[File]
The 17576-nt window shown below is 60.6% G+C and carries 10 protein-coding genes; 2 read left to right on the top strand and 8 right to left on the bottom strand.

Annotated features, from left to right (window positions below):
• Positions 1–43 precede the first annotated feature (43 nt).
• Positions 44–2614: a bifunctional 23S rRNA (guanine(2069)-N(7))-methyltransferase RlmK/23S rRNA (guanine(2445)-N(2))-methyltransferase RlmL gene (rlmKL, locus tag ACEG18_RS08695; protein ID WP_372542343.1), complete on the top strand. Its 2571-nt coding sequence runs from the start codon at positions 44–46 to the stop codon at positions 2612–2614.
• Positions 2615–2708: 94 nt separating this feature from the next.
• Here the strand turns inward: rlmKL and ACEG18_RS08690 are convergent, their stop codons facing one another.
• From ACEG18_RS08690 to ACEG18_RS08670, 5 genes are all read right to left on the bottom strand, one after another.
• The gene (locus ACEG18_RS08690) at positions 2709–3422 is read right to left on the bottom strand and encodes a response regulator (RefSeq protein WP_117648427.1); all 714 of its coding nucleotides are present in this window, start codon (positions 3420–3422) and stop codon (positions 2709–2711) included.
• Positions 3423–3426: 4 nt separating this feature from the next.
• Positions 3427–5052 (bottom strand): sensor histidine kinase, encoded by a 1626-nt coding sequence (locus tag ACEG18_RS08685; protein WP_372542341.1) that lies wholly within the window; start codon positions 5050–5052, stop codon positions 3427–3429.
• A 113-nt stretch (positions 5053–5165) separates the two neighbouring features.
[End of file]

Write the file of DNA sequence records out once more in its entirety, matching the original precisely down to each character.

The 17576-nt window shown below is 60.6% G+C and carries 10 protein-coding genes; 2 read left to right on the top strand and 8 right to left on the bottom strand.

Annotated features, from left to right (window positions below):
• Positions 1–43 precede the first annotated feature (43 nt).
• Positions 44–2614: a bifunctional 23S rRNA (guanine(2069)-N(7))-methyltransferase RlmK/23S rRNA (guanine(2445)-N(2))-methyltransferase RlmL gene (rlmKL, locus tag ACEG18_RS08695; protein ID WP_372542343.1), complete on the top strand. Its 2571-nt coding sequence runs from the start codon at positions 44–46 to the stop codon at positions 2612–2614.
• Positions 2615–2708: 94 nt separating this feature from the next.
• Here the strand turns inward: rlmKL and ACEG18_RS08690 are convergent, their stop codons facing one another.
• From ACEG18_RS08690 to ACEG18_RS08670, 5 genes are all read right to left on the bottom strand, one after another.
• The gene (locus ACEG18_RS08690) at positions 2709–3422 is read right to left on the bottom strand and encodes a response regulator (RefSeq protein WP_117648427.1); all 714 of its coding nucleotides are present in this window, start codon (positions 3420–3422) and stop codon (positions 2709–2711) included.
• Positions 3423–3426: 4 nt separating this feature from the next.
• Positions 3427–5052 (bottom strand): sensor histidine kinase, encoded by a 1626-nt coding sequence (locus tag ACEG18_RS08685; protein WP_372542341.1) that lies wholly within the window; start codon positions 5050–5052, stop codon positions 3427–3429.
• A 113-nt stretch (positions 5053–5165) separates the two neighbouring features.